listen [::]:443 ssl http2;

That second line just tells Nginx to listen for IPv6 connections. Without it, this won't work.

You should also add the same for port 80 if you have a redirect in place:

    listen 80;
    listen [::]:80;

Remember to check out my guide to a secure Nginx config if you haven't already!

Then just reboot:

sudo reboot

Debian and Debian based distros (except Ubuntu)

Much the same as above except you run:

sudo nano /etc/network/interfaces

You should add something like this:

iface eth0 inet6 static
    address substitute_your_primary_ipv6_address
    netmask 64
    gateway substitue_your_ipv6_gateway
    autoconf 0
    dns-nameservers 2001:4860:4860::8844 2001:4860:4860::8888 1.1.1.1 1.0.0.1

Yes, you need to add this whole block. This is a whole new section just for IPv6.

Some hosts do not require you to enter your own nameservers, in which case you add something more like this:

iface ens3 inet6 static
address 2001:db8:1000::100
netmask 64
up /sbin/ip -6 addr add dev ens3 2001:db8:1000::200

As you can see, the above setup also shows you how to add extra addresses. The last line is a second IPv6 address.

If your host does tell you to add nameservers, you can still add extra IPv6 addresses as above.

Once the setup is done you can simply run this to apply it:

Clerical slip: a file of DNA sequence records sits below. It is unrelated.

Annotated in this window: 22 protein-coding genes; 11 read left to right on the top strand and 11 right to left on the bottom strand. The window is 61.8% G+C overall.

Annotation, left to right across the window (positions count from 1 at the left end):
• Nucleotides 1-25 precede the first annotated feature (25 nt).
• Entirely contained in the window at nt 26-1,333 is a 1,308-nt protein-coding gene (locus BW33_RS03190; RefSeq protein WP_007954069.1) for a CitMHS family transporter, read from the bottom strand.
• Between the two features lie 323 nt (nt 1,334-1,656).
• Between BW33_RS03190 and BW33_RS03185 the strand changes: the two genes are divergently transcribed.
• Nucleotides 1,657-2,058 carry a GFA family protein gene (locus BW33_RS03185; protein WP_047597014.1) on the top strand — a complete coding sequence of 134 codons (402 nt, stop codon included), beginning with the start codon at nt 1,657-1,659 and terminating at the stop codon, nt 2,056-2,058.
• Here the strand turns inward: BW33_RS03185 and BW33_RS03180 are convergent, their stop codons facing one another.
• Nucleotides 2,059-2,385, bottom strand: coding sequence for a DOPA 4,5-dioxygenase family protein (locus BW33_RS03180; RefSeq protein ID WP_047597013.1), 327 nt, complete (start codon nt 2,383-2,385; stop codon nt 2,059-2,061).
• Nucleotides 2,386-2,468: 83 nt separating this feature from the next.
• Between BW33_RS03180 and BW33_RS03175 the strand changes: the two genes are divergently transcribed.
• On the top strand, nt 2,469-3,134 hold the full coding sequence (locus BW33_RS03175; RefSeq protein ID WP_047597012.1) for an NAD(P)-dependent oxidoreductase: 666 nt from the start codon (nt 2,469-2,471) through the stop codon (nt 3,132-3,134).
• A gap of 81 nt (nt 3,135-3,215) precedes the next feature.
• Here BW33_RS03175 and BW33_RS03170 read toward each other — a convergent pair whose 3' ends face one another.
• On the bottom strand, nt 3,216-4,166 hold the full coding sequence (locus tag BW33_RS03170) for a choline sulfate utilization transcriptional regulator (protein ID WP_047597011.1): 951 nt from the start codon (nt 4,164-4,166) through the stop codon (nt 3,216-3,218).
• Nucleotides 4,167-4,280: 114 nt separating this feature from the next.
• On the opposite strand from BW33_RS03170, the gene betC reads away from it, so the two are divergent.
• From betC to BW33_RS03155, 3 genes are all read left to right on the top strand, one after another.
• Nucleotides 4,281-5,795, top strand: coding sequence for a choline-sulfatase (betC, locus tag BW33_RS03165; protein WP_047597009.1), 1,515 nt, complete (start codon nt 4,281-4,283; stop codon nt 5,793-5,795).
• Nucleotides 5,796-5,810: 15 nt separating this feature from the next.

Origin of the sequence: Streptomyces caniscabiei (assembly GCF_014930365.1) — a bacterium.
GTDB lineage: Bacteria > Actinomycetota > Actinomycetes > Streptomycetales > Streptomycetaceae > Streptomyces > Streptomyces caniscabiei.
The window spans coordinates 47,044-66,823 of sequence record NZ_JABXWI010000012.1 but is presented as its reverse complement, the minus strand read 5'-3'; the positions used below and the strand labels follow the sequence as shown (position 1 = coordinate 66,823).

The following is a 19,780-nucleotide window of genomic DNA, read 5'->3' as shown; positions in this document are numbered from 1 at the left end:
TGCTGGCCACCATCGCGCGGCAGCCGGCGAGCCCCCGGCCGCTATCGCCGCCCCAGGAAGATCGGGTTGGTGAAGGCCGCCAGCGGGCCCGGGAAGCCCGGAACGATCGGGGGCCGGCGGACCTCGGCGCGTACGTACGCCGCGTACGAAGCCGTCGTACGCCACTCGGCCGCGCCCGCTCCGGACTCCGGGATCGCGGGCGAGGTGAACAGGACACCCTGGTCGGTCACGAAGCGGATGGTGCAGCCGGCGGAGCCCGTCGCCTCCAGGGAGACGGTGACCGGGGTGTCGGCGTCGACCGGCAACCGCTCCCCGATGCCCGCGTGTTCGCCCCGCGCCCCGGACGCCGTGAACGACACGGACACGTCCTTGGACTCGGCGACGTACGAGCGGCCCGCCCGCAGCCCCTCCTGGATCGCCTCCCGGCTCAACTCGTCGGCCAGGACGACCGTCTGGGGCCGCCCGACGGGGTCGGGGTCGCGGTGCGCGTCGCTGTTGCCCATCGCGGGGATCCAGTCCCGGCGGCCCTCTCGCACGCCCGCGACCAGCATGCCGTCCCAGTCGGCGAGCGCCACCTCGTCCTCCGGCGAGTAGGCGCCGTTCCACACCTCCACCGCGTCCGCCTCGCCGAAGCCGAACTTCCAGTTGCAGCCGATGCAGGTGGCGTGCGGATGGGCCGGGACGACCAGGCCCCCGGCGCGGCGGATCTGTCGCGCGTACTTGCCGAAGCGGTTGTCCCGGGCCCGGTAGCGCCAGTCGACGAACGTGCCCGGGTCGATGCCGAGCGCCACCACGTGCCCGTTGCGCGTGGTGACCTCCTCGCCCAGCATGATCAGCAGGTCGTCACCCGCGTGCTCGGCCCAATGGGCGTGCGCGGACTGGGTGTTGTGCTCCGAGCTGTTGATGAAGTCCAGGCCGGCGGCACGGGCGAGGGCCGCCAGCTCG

sudo systemctl restart networking.service

Rebooting also works.

Wrapping it up

Assuming you set up the AAAA records and the vhosts correctly, and used IPv6 addresses within the block allotted by your host, it should all now “just work.” When the server comes back up it should accept IPv6 connections.

This is easy to check by just pasting your URL into a site like this. It'll confirm the right address comes back and if a connection to the server was successful.

Additionally, when you do an SSL Labs test (always a good thing to check up on) if there is an IPv6 record present it'll test it and show the address. If it's able to connect via IPv6 and run the test, you guessed it, IPv6 is working.

You can try this with all your domains and it'll hopefully work with all of them. If only one or two fail to connect, make sure you enabled IPv6 in the server or reverse proxy config. If it's possible to connect through IPv6 and your config looks okay but the site won't load up via IPv6, it could be an upstream issue with the web app you're reverse proxying to.

That would be out of scope for this tutorial, but in my experience you should be able to login to the account for that application and simply change the necessary config, or if it's a Docker install you can usually rebuild the Docker image, at which point it'll generate the internal server again and pick up you have IPv6 enabled this time. For more specific help check the docs of those projects.

Oh, and if you are reverse proxying S3 through Nginx, simply change the bucket URL to the dual-stack endpoint.